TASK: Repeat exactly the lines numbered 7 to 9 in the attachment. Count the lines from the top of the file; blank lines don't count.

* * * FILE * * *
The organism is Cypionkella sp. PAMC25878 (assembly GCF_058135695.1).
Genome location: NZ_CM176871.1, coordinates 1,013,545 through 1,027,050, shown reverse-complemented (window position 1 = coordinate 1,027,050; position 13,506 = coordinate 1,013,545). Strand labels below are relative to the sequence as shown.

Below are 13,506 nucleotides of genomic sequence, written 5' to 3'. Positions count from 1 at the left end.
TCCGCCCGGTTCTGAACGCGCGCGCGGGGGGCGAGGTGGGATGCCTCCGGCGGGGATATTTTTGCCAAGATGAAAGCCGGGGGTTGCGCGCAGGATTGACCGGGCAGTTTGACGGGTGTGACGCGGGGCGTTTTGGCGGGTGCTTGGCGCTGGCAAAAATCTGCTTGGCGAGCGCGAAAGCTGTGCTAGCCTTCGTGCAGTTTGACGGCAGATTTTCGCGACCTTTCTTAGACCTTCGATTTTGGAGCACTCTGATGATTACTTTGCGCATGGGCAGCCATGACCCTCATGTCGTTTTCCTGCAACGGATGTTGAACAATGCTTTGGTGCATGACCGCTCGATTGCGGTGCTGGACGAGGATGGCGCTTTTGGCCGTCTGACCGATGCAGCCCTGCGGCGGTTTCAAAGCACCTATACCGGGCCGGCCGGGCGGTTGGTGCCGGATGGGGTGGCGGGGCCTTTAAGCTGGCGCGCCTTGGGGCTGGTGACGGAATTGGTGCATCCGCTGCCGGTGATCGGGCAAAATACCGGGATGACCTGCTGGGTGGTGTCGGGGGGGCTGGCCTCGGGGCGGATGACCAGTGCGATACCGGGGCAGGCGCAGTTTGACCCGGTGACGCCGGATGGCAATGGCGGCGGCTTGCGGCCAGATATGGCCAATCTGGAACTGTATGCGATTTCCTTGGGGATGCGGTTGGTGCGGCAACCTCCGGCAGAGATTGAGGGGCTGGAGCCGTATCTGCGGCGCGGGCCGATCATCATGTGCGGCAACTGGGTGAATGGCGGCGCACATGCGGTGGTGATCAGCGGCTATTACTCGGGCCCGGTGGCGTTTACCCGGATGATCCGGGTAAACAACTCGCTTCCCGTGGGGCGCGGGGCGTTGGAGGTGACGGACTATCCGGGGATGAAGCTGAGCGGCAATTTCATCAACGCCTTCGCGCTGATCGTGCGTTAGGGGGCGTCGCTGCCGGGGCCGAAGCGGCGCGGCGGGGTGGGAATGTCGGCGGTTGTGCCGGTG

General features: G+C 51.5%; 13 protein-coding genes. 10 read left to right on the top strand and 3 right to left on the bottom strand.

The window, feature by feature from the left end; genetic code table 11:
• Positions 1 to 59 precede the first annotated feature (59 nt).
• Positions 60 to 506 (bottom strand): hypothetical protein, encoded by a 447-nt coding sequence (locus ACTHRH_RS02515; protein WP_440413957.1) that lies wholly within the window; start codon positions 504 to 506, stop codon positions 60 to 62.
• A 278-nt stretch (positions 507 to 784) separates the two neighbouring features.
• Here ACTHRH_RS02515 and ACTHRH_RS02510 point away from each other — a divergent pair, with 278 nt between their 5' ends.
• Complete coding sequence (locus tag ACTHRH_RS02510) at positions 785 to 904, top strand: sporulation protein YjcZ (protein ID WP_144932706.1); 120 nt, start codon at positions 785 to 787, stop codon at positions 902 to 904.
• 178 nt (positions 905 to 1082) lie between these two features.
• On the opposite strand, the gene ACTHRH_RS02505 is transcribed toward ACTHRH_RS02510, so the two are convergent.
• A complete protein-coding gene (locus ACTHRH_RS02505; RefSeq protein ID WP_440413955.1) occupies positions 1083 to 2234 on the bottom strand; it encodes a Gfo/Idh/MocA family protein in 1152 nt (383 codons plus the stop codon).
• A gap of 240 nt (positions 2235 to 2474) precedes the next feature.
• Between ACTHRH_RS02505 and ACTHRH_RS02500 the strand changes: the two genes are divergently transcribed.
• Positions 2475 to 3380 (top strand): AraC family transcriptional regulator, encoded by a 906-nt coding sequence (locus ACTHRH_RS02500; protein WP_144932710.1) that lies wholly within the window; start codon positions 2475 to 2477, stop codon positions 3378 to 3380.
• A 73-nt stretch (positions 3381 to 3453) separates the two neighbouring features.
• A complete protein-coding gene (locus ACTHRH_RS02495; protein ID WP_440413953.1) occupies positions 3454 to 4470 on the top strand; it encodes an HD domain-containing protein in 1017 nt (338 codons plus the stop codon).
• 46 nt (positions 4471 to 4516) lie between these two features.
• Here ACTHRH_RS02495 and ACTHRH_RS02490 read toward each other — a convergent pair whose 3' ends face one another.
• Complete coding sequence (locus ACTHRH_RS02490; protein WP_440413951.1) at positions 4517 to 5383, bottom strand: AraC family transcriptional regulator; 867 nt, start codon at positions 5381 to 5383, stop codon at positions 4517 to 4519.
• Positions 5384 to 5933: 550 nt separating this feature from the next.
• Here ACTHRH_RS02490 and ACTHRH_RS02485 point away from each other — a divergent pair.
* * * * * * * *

• Positions 1 to 59 precede the first annotated feature (59 nt).
• Positions 60 to 506 (bottom strand): hypothetical protein, encoded by a 447-nt coding sequence (locus ACTHRH_RS02515; protein WP_440413957.1) that lies wholly within the window; start codon positions 504 to 506, stop codon positions 60 to 62.
• A 278-nt stretch (positions 507 to 784) separates the two neighbouring features.